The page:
As a result, we are taking some specific actions to make connecting people to our church a high priority. With the hiring of Doug Kegarise as our part-time Director of Student Ministries, we have freed up some of Andy Brightbill’s responsibilities in order to focus attention on this much needed area. Andy is leading what we have called up until now an “Assimilation Task Force.” We are now calling this our “Connections Task Force.”

This Task Force has been given the assignment of developing a connections strategy and implementing that strategy to fulfill all of the goals listed above. This is a huge task but one that is of great importance to the health and effectiveness of our church. Please be praying for this Task Force and for our church as we seek to connect people from being a visitor in the parking lot to being a fully devoted follower of Christ here at Grace!

Monday, October 23, 2006

The Need for Connection

What is one of the greatest needs of Grace Church as we exist today? I think that it is assimilating new people into our ministry. We have seen dramatic growth in the past 2-3 years but have had no effective strategy to be sure that all of these hundreds of new people are getting plugged into our church so that they will be cared for and so that they will grow spiritually. Without a strategic system to see new people assimilated into our ministry, we will quickly become a large yet weak church.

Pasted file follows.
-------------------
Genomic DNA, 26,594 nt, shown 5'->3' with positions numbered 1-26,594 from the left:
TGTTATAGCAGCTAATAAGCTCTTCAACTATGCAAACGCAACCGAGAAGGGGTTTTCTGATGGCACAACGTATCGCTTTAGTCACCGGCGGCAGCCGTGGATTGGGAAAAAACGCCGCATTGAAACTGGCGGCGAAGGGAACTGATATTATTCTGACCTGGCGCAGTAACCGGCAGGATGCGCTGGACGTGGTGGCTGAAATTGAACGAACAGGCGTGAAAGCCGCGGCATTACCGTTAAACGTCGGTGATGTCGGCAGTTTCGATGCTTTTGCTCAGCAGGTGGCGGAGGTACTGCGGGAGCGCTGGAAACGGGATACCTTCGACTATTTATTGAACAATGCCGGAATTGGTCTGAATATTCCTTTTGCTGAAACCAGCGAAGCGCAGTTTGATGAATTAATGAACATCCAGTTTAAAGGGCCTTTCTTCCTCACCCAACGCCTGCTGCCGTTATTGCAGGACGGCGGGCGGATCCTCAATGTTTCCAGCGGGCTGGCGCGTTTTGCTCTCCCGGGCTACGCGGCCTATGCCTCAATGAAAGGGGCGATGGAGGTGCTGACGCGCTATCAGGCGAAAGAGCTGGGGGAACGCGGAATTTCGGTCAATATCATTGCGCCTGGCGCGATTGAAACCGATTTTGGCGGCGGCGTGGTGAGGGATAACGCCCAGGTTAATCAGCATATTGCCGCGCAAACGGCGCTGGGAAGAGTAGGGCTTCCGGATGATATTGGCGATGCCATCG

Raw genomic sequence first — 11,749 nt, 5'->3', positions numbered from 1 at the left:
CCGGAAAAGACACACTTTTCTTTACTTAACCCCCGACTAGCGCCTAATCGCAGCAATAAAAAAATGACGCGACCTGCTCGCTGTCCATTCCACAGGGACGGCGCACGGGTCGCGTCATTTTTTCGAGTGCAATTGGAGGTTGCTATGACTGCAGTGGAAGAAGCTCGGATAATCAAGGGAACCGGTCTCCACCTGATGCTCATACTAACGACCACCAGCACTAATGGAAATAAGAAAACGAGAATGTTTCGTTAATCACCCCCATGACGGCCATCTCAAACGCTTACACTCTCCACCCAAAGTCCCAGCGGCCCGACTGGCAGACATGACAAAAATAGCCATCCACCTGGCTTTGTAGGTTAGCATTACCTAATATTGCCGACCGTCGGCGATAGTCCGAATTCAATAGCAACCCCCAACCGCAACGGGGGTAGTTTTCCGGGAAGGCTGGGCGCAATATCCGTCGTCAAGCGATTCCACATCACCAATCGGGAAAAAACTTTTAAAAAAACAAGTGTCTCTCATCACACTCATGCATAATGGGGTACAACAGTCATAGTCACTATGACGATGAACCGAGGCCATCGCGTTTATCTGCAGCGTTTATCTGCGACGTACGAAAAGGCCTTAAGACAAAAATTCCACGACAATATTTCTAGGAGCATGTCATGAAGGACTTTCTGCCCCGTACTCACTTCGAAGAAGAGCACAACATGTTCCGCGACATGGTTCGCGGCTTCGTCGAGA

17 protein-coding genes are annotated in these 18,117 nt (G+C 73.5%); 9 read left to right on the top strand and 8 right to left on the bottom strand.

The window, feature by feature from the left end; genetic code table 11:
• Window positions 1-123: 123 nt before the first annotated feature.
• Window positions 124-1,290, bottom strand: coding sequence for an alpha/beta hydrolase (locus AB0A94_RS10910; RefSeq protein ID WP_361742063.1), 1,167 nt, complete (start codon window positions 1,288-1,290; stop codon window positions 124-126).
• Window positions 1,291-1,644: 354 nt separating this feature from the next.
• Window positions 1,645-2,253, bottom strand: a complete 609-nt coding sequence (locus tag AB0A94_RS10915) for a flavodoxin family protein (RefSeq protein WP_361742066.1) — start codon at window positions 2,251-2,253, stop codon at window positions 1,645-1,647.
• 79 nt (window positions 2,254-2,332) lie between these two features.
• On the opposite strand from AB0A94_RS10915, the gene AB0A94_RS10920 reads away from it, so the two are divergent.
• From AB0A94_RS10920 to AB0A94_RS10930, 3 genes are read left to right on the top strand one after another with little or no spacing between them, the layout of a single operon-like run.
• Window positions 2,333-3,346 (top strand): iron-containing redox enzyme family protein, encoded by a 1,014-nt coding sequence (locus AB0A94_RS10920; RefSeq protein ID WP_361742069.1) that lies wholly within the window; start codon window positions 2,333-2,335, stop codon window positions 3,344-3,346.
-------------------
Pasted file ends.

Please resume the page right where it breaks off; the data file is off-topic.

But perhaps the word “assimilation” is not the best word to use to describe this need. A better word would be “connection.” Why is this a better word? First, the word “connection” is more understandable. The word “assimilation” can conjure up all kinds of impressions and perceptions that can have us all thinking different things. Second, the word “connection” is less threatening. Frankly, the word “assimilation” almost sounds painful. If you were to say to a guest at Grace, “We want to assimilate you,” they may become concerned. However, if you were to say, “We want to help you get connected,” that is a positive direction.

Connecting people to Grace begins with first impressions. It is the first 10 minutes of a guest’s experience at Grace Church that will often determine if we will ever get the chance to see them connected or not. First impressions are important, even at church. Most guests at church decide in the first 10 minutes, before the worship service even begins, if they are likely to return or not. In the mind of a guest, first impressions carry more weight than the worship service itself. That is why Mark Waltz in his book, First Impressions, speaks of the “First Ten Minute” Principle. According to Waltz, if guests to our church can’t say “Wow, I’m impressed,” within their first 10 minutes on our campus, then we’ve failed. Before the music ever starts and the message is ever delivered, guests should know that they matter to us before they hear how much they matter to God. That is what first impressions are all about…letting people know that they matter to us and to God.

It is for this reason that connection and first impressions begins in the parking lot, the very moment that a guest drives onto our campus. What about our parking lot could possibly create a negative first impression? Think through these issues: